Alan Z: The Fresh Prince of ATL


I was first introduced to Alan Z randomly while surfing my SoundCloud feed two years ago.  I can’t recall my initial reaction but I didn’t bother to keep up afterwards for whatever reason. I’m not even sure if I played any of this covers.  It wasn’t until he popped up into my twitter circle a few months back that actually took the time to look into him further.  I had the opportunity to interview the Fresh Prince of ATL. And here is what he had to say.

Alan Z in Harlem

1) Introduce Yourself. And how did your name come about?

Alan Z: Sure. My name is Alan Z, that’s my first name and last initial. I’ve had my share of cringe-worthy stage names, so during my senior year in high school, I decided to go with my actual name. Not only to maintain authenticity, but because when I’m on stage, I want fans to scream my actual name, not some made-up nickname that I’m going to find corny by the time I have grandkids. And personally, I just like how “Alan Z” sounds.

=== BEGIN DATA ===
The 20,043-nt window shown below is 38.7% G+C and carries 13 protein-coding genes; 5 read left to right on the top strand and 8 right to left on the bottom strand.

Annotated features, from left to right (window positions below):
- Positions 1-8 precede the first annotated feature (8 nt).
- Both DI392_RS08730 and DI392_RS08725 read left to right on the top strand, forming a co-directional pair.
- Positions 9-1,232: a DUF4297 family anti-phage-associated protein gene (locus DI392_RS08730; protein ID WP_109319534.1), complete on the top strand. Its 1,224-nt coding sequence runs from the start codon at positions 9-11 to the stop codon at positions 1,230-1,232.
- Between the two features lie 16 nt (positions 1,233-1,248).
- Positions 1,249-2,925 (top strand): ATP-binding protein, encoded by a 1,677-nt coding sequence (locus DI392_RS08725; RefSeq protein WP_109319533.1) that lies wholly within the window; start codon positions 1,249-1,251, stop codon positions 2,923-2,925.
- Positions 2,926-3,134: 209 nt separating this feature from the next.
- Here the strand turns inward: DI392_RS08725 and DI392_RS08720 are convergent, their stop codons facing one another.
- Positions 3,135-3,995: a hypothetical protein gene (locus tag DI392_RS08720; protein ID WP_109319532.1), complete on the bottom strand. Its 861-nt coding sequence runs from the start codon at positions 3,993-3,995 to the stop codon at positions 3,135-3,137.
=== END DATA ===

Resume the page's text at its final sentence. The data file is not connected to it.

2) Given the opportunity, how would you describe your sound to a new listener? And what do you feel sets you apart from your peers?

Alan Z: The best way to describe my sound is urban pop mixed with trap soul. Because I sing and rap, the music I make is Hip-hop, R&B, and Pop all in one. When I release my projects, you’ll see how free-flowing the songs will be sonically: I’ll give you the top 40, commercial-sounding pop singles, but I’ll hit you with the trap-influenced bangers and lyrical anthems to remind you that even though I’m a hitmaker, I am an MC by nature. My versatility sets me apart. Aside from Childish Gambino (and of course Lauryn Hill), there is no one out that can rap as well as they can sing like I can, I’ve mastered the art of both.

3)  Who and/or what are some of your artistic influences?

Alan Z: Eminem, Michael Jackson, Usher, Bruno Mars, Chris Brown, Trey Songz, Royce da 5’9”, DEAN, The Weeknd, Tonedeff, Big Pun, Big L, 2Pac, Nas, TI, Chino XL, Dumbfoundead…I could go on. Speaking of Dumbfoundead, I’m also very influenced by modern-day battle rap, and I’m really grateful that I’ve became friends with a lot of my heroes in battle rap: Ness Lee, Sonny Bamboo, Drect, just to name a few. While pop and R&B artists like Bruno Mars and Chris Brown taught me how to craft catchy hits, battle rappers sharpened my mind and turned me into a trained assassin on the microphone. My competitive nature comes from studying the greats who worked to attain their legendary status. And I’m coming for mine.

4)  What’s your music making process like now? And how has it changed over time?